There’s a lot of misleading information circulated regarding the environmental credentials of so-called ‘Limestone Neoprene’. ‘Limestone Neoprene’ is still chloroprene rubber, made from chloroprene, prefaced with a bit of marketing to make it sound friendly. Its manufacture begins with limestone being quarried from the ground using energy-intensive heavy machinery. It is then super-heated in a furnace and broken down to eventually produce chloroprene. If this doesn’t sound very environmentally friendly, it’s because it isn’t. In essence, it’s the same principle as petrochemical Neoprene in that a non-renewable carbon source and carbon sink is removed from the ground and processed in an energy intensive way, to produce chloroprene. It has the same chemical structure as petrochemical Neoprene. If someone tells you that so called Limestone Neoprene is a clean, green, sustainable alternative, this is simply greenwashing.

Is there an alternative to synthetic, toxic Neoprene?

Yes. There are currently a number of natural rubber materials on the market including Yulex and Organiprene. Yulex is a product created and developed in tandem with Patagonia and fully adopted by a number of brands including Finisterre, Oxbow, Seea, Neon and Pride. Performance-wise it’s proven to be just as stretchy, warm, durable and comfortable as synthetic rubber with the added bonus it’s cheaper, renewable and comes from trees. As a result, more brands have begun to offer natural rubber wetsuit models within their range.

How did The Big Sea project come about?

When the EPA released its 2015 National Air Toxics Assessment it revealed that the community living in the shadow of the Denka chemical plant in Louisiana were at the top of an unenviable chart. The cancer risk to their community was the highest in the USA – 50 times the national average – and this shocking statistic was attributed to the high level of carcinogenic chloroprene emissions coming from the Denka facility.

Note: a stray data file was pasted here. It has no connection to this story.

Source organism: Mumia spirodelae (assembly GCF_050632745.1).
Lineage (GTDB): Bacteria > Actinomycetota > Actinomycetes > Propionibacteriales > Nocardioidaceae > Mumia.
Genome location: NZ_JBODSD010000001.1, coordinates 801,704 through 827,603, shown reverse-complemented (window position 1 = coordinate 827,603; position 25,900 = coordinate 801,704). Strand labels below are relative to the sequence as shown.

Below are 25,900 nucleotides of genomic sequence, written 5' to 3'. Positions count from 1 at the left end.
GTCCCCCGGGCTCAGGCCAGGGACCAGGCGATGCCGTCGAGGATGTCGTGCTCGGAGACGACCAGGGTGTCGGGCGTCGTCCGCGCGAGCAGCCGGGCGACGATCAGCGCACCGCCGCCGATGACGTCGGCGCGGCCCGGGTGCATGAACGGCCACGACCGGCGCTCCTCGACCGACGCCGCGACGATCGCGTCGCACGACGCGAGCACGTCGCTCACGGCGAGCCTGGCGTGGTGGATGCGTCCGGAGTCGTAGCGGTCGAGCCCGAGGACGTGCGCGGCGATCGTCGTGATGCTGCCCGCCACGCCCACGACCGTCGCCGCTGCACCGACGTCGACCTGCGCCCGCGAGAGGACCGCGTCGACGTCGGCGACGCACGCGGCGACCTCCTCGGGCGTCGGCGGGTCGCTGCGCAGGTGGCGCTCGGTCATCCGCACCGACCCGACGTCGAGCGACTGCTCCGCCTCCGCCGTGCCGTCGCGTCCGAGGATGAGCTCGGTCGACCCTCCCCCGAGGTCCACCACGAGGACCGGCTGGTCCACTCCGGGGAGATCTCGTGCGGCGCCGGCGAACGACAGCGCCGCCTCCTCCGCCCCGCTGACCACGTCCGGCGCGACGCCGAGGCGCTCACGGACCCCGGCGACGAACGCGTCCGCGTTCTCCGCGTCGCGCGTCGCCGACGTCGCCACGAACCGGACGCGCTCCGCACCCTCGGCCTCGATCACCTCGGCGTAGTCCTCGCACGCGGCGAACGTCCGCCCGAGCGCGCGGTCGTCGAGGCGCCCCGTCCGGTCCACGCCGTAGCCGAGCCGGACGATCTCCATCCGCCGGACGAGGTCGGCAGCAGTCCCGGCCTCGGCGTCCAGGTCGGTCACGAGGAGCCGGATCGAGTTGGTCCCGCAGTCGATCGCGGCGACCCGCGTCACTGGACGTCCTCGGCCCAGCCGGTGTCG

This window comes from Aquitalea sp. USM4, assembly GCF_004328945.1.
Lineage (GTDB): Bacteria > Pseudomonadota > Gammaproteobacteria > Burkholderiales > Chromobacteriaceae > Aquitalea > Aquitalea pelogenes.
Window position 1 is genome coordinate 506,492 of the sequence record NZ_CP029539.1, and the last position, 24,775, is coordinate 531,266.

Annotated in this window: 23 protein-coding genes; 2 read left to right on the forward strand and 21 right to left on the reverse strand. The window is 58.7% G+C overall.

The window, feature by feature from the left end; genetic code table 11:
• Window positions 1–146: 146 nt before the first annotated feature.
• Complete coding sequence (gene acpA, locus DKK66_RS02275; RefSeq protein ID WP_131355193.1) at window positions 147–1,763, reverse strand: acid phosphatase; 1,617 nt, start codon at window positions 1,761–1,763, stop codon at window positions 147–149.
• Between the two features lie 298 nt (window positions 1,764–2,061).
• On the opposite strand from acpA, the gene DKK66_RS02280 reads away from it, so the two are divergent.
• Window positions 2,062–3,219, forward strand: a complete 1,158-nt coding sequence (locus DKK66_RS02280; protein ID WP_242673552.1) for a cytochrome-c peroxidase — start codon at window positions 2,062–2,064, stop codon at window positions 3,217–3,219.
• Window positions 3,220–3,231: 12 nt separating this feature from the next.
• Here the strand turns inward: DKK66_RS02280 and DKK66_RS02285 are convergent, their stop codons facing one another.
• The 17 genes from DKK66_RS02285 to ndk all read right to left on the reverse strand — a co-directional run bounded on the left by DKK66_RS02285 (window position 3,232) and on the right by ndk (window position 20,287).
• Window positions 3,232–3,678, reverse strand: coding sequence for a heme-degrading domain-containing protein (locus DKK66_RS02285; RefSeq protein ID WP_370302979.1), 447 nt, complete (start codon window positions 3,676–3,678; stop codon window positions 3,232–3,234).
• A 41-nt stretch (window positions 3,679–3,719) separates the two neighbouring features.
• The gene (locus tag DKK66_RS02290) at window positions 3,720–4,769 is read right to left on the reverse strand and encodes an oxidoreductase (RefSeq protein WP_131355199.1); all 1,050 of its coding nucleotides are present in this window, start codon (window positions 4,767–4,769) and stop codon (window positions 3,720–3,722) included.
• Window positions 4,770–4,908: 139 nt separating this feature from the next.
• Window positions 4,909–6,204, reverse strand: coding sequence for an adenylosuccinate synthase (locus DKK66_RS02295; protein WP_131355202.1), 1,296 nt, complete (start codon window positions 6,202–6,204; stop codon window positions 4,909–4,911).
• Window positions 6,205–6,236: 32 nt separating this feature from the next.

While the report on Denka and the toxic chloroprene emissions made headlines across the globe, few talked about the link between chloroprene rubber, wetsuits and surfing. When lifelong surfer and filmmaker Lewis Arnold saw the headlines, he was shocked by what this could mean for the lifestyle he loved, so he decided to go to Reserve and find out more. He sent the resulting short film – an artistic response to what he learned – to writer and filmmaker Chris Nelson. The pair discussed the scale and potential impact of the story and decided to draw on their skill sets, working together to produce a feature-length investigative documentary, exploring surfing’s hidden links to Cancer Alley.

Lewis and Chris have been working on The Big Sea since 2020 along with Executive Producer Demi Taylor. The filmmakers have made a further two trips to Reserve to spend time with the community and record their stories and lived experiences of life under the shadow of the Denka chemical plant. The independent film is due for release in Autumn 2023.

What can I do?

As individuals we can vote with our wallets. It’s a powerful tool and we can choose the brands we support, the product we buy. The next time you’re in the market for a wetsuit, take time to think about the true cost of what you’re buying.

You can also lobby your favourite surf brand, ask them to truly investigate their supply chains, ask them to back up their green claims with facts, ask them to invest their R&D budget in sustainable materials and ask them to stop their toxic relationship with Denka. You can lobby your favourite surf shop, put them on notice and ask them to stock those brands that put people before profit. You can inform your community, your line up and your friends.

#saynotoneoprene – it’s as simple as that.

As individuals we have choice and if we come together as a community, we have power.

As surfers we’ve all been culpable, but it’s about what we do next, now we have the knowledge, that matters.

Sign our petition calling on Surfing to end its toxic relationship with Neoprene here